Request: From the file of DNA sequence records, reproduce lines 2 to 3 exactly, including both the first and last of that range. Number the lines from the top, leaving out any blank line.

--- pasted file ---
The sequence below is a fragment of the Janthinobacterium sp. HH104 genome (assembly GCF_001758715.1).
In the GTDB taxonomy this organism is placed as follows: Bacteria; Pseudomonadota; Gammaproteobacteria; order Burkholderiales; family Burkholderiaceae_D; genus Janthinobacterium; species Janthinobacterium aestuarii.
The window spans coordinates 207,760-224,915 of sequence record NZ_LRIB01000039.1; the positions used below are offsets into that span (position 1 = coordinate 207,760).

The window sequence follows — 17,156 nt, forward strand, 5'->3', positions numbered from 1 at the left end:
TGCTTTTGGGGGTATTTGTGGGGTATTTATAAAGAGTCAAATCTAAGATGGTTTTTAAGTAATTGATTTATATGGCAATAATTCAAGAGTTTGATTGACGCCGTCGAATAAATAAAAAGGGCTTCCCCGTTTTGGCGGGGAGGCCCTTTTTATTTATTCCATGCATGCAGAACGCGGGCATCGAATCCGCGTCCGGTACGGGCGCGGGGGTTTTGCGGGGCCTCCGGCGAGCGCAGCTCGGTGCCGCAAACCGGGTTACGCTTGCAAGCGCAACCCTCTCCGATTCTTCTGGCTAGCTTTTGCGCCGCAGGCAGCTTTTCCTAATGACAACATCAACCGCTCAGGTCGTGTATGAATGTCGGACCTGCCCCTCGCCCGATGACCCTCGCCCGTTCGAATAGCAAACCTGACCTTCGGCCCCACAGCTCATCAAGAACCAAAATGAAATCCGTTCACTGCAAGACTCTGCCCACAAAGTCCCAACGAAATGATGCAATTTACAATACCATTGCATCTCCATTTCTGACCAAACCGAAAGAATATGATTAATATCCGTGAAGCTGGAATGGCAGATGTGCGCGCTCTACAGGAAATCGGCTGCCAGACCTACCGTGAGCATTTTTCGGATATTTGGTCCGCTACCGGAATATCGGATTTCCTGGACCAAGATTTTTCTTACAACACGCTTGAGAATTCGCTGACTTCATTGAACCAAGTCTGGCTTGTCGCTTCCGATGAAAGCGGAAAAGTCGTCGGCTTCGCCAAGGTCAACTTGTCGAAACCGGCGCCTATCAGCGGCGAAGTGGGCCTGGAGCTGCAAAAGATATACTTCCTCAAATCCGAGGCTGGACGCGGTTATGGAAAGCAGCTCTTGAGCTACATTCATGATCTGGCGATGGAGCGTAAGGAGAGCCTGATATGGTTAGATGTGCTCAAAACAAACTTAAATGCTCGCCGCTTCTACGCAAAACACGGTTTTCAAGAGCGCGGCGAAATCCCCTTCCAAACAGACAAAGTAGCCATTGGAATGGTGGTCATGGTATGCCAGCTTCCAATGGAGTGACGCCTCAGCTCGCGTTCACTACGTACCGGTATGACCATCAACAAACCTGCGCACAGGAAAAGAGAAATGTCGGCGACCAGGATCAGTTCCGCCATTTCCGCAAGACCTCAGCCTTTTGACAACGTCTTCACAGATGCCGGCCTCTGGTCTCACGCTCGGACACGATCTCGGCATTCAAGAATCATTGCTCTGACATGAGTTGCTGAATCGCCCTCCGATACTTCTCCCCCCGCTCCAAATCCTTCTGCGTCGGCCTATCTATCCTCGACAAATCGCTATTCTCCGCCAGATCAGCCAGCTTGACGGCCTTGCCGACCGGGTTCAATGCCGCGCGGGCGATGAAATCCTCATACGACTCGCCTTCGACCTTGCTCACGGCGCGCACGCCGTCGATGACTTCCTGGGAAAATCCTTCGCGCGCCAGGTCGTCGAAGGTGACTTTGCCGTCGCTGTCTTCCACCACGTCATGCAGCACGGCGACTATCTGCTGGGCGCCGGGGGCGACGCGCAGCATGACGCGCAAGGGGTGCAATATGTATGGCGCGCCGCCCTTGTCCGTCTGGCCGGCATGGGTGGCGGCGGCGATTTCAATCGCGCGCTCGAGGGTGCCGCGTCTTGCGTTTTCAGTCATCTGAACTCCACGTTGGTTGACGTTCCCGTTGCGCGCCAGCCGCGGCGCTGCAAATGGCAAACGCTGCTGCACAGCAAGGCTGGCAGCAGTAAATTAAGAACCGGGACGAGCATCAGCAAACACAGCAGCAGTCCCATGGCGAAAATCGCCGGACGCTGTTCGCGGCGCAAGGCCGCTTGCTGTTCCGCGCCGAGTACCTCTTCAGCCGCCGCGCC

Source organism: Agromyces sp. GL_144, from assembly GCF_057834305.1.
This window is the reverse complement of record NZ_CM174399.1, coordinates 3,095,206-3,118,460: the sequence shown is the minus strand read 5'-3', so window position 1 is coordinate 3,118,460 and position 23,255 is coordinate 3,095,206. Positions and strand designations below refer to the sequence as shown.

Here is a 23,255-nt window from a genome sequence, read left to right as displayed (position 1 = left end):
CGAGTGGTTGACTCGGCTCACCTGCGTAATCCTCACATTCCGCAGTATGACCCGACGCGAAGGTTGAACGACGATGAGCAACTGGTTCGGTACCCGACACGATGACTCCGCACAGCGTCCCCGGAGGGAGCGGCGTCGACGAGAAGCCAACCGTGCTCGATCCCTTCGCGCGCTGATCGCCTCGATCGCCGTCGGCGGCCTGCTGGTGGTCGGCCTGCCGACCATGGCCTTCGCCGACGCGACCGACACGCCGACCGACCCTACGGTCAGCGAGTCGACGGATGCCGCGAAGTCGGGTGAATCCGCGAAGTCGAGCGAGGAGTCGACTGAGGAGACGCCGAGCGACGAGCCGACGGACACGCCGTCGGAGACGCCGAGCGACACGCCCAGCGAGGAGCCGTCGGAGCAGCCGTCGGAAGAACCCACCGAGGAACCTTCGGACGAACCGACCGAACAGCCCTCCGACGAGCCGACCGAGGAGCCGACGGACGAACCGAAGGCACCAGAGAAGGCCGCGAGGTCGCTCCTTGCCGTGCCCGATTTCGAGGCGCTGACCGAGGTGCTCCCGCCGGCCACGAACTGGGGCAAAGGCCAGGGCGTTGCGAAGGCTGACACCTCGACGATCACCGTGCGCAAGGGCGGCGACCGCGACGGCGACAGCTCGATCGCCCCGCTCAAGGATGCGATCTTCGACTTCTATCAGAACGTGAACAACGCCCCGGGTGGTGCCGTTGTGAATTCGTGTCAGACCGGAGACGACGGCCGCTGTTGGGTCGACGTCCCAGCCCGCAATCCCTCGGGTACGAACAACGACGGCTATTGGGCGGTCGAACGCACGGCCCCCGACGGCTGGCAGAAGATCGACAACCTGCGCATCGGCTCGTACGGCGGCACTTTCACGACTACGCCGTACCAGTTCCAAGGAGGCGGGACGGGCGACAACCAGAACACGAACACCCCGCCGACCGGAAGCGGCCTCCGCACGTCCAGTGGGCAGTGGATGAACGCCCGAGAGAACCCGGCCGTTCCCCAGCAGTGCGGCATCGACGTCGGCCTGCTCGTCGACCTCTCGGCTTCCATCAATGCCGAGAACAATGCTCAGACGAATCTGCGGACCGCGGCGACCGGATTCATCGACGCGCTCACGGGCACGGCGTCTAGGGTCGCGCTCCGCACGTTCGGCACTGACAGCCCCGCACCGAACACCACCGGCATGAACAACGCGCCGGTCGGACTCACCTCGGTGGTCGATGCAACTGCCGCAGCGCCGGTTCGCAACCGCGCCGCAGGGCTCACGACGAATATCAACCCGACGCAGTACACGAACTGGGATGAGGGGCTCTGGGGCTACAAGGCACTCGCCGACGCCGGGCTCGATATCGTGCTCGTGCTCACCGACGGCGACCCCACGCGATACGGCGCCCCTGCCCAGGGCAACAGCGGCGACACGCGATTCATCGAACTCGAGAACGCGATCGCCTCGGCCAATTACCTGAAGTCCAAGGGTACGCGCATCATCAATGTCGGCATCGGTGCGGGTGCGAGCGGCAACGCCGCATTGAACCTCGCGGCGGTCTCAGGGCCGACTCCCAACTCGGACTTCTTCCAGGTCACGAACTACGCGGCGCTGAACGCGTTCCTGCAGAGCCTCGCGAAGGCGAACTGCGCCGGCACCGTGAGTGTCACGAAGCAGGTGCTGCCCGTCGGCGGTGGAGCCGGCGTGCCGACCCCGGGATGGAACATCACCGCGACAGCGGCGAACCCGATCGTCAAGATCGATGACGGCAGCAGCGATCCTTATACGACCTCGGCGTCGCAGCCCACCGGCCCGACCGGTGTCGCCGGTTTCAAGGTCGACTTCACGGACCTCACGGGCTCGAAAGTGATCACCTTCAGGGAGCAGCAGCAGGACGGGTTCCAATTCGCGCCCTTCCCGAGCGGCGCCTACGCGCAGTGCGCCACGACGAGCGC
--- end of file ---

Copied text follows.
In the GTDB taxonomy this organism is placed as follows: Bacteria; Pseudomonadota; Gammaproteobacteria; order Burkholderiales; family Burkholderiaceae_D; genus Janthinobacterium; species Janthinobacterium aestuarii.
The window spans coordinates 207,760-224,915 of sequence record NZ_LRIB01000039.1; the positions used below are offsets into that span (position 1 = coordinate 207,760).